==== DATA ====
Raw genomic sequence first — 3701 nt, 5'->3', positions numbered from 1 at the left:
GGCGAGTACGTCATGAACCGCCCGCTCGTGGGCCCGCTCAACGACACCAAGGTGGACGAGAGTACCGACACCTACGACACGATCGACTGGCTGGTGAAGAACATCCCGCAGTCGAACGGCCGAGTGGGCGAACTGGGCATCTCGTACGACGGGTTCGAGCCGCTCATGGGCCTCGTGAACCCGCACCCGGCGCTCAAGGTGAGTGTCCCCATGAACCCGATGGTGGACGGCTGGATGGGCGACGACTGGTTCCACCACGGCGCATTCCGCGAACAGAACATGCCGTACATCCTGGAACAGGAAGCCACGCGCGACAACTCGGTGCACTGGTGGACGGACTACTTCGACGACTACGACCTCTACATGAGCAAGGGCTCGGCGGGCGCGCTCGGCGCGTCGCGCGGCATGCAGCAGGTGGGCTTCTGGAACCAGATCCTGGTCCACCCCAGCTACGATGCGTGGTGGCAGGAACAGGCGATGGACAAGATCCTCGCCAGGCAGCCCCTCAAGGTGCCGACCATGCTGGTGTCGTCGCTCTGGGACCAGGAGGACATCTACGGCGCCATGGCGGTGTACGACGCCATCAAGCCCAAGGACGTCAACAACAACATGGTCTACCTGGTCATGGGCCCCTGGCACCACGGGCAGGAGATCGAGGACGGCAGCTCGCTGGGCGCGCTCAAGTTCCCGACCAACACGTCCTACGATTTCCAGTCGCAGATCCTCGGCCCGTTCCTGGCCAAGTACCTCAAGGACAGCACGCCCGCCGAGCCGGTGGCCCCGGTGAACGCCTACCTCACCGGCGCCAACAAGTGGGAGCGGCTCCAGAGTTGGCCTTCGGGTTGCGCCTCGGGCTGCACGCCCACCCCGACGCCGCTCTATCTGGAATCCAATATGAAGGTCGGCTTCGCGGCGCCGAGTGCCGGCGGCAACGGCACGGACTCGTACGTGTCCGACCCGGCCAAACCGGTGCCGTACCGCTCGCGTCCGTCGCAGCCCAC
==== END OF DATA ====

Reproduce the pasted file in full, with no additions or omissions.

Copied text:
Raw genomic sequence first — 3701 nt, 5'->3', positions numbered from 1 at the left:
GGCGAGTACGTCATGAACCGCCCGCTCGTGGGCCCGCTCAACGACACCAAGGTGGACGAGAGTACCGACACCTACGACACGATCGACTGGCTGGTGAAGAACATCCCGCAGTCGAACGGCCGAGTGGGCGAACTGGGCATCTCGTACGACGGGTTCGAGCCGCTCATGGGCCTCGTGAACCCGCACCCGGCGCTCAAGGTGAGTGTCCCCATGAACCCGATGGTGGACGGCTGGATGGGCGACGACTGGTTCCACCACGGCGCATTCCGCGAACAGAACATGCCGTACATCCTGGAACAGGAAGCCACGCGCGACAACTCGGTGCACTGGTGGACGGACTACTTCGACGACTACGACCTCTACATGAGCAAGGGCTCGGCGGGCGCGCTCGGCGCGTCGCGCGGCATGCAGCAGGTGGGCTTCTGGAACCAGATCCTGGTCCACCCCAGCTACGATGCGTGGTGGCAGGAACAGGCGATGGACAAGATCCTCGCCAGGCAGCCCCTCAAGGTGCCGACCATGCTGGTGTCGTCGCTCTGGGACCAGGAGGACATCTACGGCGCCATGGCGGTGTACGACGCCATCAAGCCCAAGGACGTCAACAACAACATGGTCTACCTGGTCATGGGCCCCTGGCACCACGGGCAGGAGATCGAGGACGGCAGCTCGCTGGGCGCGCTCAAGTTCCCGACCAACACGTCCTACGATTTCCAGTCGCAGATCCTCGGCCCGTTCCTGGCCAAGTACCTCAAGGACAGCACGCCCGCCGAGCCGGTGGCCCCGGTGAACGCCTACCTCACCGGCGCCAACAAGTGGGAGCGGCTCCAGAGTTGGCCTTCGGGTTGCGCCTCGGGCTGCACGCCCACCCCGACGCCGCTCTATCTGGAATCCAATATGAAGGTCGGCTTCGCGGCGCCGAGTGCCGGCGGCAACGGCACGGACTCGTACGTGTCCGACCCGGCCAAACCGGTGCCGTACCGCTCGCGTCCGTCGCAGCCCAC